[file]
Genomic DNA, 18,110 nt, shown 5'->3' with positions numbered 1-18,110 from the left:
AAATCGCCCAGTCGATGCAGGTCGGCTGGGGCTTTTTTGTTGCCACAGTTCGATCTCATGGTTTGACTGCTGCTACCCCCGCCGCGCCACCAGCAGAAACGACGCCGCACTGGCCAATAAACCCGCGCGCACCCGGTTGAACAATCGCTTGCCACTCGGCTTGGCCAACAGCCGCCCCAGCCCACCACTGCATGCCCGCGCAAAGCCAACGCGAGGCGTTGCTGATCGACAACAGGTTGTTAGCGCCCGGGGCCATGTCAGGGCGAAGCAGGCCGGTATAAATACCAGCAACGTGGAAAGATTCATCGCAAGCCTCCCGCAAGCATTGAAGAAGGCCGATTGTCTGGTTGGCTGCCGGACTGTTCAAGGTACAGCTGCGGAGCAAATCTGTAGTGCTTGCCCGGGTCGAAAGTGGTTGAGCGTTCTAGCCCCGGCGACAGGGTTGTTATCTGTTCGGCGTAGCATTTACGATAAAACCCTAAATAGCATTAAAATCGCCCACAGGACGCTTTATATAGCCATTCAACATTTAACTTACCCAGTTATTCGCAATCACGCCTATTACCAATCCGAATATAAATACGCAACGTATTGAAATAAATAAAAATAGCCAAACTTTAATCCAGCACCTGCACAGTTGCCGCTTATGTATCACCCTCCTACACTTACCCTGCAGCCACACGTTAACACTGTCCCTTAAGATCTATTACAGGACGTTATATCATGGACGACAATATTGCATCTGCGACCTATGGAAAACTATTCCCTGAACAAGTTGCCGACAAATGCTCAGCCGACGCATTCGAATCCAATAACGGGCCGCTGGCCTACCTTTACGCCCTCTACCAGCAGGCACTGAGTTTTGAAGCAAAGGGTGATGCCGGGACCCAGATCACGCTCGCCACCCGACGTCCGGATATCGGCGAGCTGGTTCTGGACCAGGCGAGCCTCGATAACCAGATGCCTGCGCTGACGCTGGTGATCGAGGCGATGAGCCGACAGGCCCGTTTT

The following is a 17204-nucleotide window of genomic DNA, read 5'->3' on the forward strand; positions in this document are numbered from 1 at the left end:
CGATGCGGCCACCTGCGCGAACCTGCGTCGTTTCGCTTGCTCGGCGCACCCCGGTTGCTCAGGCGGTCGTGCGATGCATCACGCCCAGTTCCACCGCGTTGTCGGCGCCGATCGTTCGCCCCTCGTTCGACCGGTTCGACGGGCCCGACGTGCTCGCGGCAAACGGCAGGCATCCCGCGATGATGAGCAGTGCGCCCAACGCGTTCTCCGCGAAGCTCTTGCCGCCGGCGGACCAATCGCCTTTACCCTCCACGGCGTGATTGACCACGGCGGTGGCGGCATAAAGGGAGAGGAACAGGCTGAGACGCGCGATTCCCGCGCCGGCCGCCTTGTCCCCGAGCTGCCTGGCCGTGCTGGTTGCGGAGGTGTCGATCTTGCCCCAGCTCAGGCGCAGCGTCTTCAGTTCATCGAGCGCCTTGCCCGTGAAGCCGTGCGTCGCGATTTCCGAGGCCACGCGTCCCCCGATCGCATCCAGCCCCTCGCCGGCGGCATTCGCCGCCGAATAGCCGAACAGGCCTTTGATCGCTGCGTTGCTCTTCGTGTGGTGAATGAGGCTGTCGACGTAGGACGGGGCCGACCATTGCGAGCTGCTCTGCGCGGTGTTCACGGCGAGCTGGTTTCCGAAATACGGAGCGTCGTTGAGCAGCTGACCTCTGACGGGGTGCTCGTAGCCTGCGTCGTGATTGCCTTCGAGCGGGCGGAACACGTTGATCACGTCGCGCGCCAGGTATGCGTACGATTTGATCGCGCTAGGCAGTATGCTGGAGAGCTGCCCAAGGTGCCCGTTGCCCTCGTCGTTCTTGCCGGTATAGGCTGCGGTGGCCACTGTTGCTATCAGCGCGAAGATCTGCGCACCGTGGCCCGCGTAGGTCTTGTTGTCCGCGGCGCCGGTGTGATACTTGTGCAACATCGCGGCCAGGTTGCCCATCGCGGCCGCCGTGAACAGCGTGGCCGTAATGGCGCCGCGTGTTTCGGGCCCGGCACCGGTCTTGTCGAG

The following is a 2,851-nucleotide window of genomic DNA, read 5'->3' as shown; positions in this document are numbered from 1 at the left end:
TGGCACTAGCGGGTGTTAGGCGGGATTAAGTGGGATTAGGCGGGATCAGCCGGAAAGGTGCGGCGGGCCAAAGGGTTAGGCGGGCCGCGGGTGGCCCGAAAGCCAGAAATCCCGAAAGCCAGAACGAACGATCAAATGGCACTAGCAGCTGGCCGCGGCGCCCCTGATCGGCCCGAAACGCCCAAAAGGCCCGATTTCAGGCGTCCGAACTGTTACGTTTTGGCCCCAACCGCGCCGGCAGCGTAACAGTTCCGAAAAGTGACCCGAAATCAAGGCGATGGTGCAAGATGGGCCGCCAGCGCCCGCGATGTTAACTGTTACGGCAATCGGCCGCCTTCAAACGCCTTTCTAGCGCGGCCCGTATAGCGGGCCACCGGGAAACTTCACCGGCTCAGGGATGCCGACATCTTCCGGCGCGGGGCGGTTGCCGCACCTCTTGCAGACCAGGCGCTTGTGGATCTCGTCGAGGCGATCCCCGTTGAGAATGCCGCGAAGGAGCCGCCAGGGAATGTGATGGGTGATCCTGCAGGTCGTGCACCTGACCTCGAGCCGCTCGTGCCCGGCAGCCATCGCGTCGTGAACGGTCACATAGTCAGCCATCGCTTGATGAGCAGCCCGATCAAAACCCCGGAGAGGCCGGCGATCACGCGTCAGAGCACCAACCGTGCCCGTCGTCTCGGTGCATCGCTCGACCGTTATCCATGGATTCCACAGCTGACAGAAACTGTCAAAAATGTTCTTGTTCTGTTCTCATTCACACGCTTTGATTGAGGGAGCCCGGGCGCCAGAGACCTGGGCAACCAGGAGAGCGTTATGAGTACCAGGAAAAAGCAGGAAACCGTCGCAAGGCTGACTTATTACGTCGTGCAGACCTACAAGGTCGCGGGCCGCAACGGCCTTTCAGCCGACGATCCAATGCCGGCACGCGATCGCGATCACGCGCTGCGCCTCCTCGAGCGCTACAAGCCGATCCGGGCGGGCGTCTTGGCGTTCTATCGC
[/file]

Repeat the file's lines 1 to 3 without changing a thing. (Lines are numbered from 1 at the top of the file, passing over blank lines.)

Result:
Genomic DNA, 18,110 nt, shown 5'->3' with positions numbered 1-18,110 from the left:
AAATCGCCCAGTCGATGCAGGTCGGCTGGGGCTTTTTTGTTGCCACAGTTCGATCTCATGGTTTGACTGCTGCTACCCCCGCCGCGCCACCAGCAGAAACGACGCCGCACTGGCCAATAAACCCGCGCGCACCCGGTTGAACAATCGCTTGCCACTCGGCTTGGCCAACAGCCGCCCCAGCCCACCACTGCATGCCCGCGCAAAGCCAACGCGAGGCGTTGCTGATCGACAACAGGTTGTTAGCGCCCGGGGCCATGTCAGGGCGAAGCAGGCCGGTATAAATACCAGCAACGTGGAAAGATTCATCGCAAGCCTCCCGCAAGCATTGAAGAAGGCCGATTGTCTGGTTGGCTGCCGGACTGTTCAAGGTACAGCTGCGGAGCAAATCTGTAGTGCTTGCCCGGGTCGAAAGTGGTTGAGCGTTCTAGCCCCGGCGACAGGGTTGTTATCTGTTCGGCGTAGCATTTACGATAAAACCCTAAATAGCATTAAAATCGCCCACAGGACGCTTTATATAGCCATTCAACATTTAACTTACCCAGTTATTCGCAATCACGCCTATTACCAATCCGAATATAAATACGCAACGTATTGAAATAAATAAAAATAGCCAAACTTTAATCCAGCACCTGCACAGTTGCCGCTTATGTATCACCCTCCTACACTTACCCTGCAGCCACACGTTAACACTGTCCCTTAAGATCTATTACAGGACGTTATATCATGGACGACAATATTGCATCTGCGACCTATGGAAAACTATTCCCTGAACAAGTTGCCGACAAATGCTCAGCCGACGCATTCGAATCCAATAACGGGCCGCTGGCCTACCTTTACGCCCTCTACCAGCAGGCACTGAGTTTTGAAGCAAAGGGTGATGCCGGGACCCAGATCACGCTCGCCACCCGACGTCCGGATATCGGCGAGCTGGTTCTGGACCAGGCGAGCCTCGATAACCAGATGCCTGCGCTGACGCTGGTGATCGAGGCGATGAGCCGACAGGCCCGTTTT

The following is a 17204-nucleotide window of genomic DNA, read 5'->3' on the forward strand; positions in this document are numbered from 1 at the left end: